There are five major species of chile peppers and thousands of varieties, in a wide range of sizes, shapes and colors. Even experts disagree about how many there actually are. So it is probably not surprising that the spelling for the word itself is somewhat problematic. Is it chili, chilli or chile? You are likely to come across all of those spellings if you are reading up on the topic.
This comprehensive book (which serves as both a reference and a cookbook) from bestselling author and expert researcher Judith Finlayson takes you through dozens of chiles and provides absorbing information on everything from the historical and geographic origins of chiles to information on the Scoville scale (which measures the hotness of a chile and was invented by Wilbur Scoville) to the health benefits of chiles and finally, 250 delicious and inventive recipes.
Full color throughout, this book takes inspiration from chiles and embraces them with an enthusiasm that maximizes their true flavor potential. From fiery Tex-Mex inspired meals to savory and sweet Thai dishes, this incredible collection of recipes is sure to make you a lover of all things chile.
Grilled shrimp seasoned with Asian spices – a perfect summer dish. It works both as a main course or a starter for a Thai-themed meal.
A Christmas Eve Tradition
Whip up this Mexican-inspired spicy tomato-citrus juice during the dog days of summer, when tomatoes are abundant and in season. It’s a delicious nonalcoholic refreshment, but if you want to liven up the experience, add a dash of vodka or (as they often do in Mexico) a splash of tequila.
This sauce is ubiquitous in South America, where it is a significant player in the art of churrasco: meat, most often beef, that is grilled over charcoal or a wood fire. Parsley is the traditional base, but cooks vary the herbs and spices. I flavor my green chimichurri heavily with robust, earthy oregano, which is what the gauchos use, according to famous Argentinean churrasco chef Francis Mallman. Chile is not typically added in Argentina, he says, but this seems to be a very purist approach in practice. Pass the sauce at the table or use it as a marinade.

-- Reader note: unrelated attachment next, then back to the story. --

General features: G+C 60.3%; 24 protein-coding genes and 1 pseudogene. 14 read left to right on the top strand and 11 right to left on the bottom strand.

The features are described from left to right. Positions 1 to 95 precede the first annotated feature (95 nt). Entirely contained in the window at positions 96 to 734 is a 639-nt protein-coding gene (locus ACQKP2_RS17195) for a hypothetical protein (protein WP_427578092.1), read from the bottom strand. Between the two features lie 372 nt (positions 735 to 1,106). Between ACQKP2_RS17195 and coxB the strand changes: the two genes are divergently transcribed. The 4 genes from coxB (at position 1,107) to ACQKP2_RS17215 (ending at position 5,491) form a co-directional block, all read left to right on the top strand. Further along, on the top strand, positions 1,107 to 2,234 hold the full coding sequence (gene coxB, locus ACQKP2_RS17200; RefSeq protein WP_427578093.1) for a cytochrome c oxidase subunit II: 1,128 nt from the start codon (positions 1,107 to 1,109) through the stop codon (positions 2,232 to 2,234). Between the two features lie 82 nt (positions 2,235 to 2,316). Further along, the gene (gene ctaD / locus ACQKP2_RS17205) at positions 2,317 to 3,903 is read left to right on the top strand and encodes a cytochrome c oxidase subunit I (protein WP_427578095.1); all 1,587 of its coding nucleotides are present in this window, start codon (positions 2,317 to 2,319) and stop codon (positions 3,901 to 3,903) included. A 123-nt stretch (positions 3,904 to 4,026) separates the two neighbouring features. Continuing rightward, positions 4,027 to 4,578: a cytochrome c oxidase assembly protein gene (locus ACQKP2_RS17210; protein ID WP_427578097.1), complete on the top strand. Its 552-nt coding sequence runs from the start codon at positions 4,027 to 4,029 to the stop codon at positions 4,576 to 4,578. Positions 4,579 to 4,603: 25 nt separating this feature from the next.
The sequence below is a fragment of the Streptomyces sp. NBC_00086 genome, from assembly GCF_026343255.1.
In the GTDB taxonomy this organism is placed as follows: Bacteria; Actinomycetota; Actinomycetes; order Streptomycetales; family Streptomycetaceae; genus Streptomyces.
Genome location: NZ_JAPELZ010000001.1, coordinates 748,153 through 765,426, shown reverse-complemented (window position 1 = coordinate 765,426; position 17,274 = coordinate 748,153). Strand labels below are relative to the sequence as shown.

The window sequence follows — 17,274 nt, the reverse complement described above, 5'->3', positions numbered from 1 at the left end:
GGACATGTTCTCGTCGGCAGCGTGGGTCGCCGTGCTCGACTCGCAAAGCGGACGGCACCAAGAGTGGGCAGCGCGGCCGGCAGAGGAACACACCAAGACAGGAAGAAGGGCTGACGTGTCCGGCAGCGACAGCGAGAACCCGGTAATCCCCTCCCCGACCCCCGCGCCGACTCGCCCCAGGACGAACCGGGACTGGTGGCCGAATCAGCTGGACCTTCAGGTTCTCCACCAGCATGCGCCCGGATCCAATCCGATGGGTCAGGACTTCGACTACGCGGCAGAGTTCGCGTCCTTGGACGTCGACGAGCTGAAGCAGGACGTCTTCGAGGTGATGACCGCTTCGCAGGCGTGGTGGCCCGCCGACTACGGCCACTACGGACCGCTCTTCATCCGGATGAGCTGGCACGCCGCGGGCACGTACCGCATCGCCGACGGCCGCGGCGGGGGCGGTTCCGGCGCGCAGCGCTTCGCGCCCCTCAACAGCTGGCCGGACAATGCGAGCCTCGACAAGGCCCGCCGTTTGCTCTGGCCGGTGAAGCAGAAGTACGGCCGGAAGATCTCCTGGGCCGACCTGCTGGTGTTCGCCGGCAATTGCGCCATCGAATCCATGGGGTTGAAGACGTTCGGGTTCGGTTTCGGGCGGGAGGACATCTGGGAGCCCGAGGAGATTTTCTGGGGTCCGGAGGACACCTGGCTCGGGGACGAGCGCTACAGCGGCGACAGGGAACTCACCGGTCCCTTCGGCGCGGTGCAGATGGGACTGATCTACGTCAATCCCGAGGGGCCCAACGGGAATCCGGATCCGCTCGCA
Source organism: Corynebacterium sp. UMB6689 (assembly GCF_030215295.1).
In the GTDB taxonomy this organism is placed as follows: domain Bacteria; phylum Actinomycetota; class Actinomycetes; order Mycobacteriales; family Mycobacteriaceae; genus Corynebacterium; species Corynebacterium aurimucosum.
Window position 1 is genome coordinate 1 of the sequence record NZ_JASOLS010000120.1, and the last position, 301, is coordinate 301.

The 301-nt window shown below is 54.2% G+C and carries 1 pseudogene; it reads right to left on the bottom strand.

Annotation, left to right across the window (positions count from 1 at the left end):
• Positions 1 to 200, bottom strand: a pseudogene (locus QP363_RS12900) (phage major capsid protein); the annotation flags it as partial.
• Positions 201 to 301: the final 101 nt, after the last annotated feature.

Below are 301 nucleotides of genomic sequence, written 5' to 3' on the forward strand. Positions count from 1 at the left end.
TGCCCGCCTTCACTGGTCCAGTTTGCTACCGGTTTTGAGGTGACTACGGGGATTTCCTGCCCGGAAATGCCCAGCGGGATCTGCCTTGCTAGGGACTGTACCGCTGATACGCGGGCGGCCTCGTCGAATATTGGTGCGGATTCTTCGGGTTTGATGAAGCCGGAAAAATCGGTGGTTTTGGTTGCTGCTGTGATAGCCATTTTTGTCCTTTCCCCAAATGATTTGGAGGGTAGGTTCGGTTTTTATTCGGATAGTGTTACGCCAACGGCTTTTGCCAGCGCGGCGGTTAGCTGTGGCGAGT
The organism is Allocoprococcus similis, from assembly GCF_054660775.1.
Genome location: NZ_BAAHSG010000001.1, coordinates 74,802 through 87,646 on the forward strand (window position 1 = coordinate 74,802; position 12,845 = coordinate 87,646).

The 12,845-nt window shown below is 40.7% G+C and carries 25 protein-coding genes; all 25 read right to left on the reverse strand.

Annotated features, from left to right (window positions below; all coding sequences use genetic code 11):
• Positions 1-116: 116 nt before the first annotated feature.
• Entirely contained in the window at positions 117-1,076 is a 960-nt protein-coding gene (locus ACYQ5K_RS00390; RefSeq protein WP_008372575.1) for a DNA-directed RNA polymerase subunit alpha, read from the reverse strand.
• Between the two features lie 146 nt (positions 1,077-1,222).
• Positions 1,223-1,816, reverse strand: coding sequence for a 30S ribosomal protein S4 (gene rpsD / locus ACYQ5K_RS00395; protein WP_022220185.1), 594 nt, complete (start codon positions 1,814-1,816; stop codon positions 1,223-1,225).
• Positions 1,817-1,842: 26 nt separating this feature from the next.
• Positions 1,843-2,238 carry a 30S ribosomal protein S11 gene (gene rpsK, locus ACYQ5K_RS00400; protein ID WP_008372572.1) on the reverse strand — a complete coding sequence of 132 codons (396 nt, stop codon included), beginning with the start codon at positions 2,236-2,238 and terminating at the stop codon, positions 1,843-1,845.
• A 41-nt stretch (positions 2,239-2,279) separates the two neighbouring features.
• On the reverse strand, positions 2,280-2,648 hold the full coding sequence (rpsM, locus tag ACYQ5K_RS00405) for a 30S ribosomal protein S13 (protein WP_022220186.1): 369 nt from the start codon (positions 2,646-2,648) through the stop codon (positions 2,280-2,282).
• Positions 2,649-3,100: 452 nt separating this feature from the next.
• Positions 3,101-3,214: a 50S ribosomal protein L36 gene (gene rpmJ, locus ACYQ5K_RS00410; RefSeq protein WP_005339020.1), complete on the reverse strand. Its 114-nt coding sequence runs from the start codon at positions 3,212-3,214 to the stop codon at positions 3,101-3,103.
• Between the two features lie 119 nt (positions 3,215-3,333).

Moreover … It is amusing to note that chile peppers do not grow well in the country of Chile. The climate is too chilly (pardon the pun) for them.
This classic Catalan sauce is often thickened with fried bread; here, I have used almonds, which are also traditional and make the recipe gluten-free. Romesco sauce is a wonderful finish for grilled fish and seafood (especially shrimp), poultry and meat (especially pork) and even vegetables. It is actually a slight variation on a sauce served in the province of Tarragona in Catalonia, where it stars in an annual celebration along with a local onion known as the calcot.
Spring is in the air. If you are thinking about taking the family camping during spring break, how about putting fajitas on the menu? They are a great communal meal. Everyone has fun making their own and rolling them up. And then there are toppings to add. Even if you are pitching a tent in the living room or just enjoying a family dinner at home, this Tex-Mex classic is a great mealtime choice.
Ajar is a delicious Balkan red pepper and eggplant spread. It’s really simple to make, too. Vine Vukicevic, my Pilates coach, introduced me to ajvar. She is from Bosnia and tells me that no house in the former Yugoslavia is ever without this tasty spread. She always looked forward to arriving home after school and enjoying it as a snack, spread on bread and sprinkled with crumbled feta cheese. Once I learned to make ajar, it quickly became a popular appetizer at my house – I spread goat cheese over toast triangles or crackers and top them with a good dollop of this instant, positively ambrosial treat.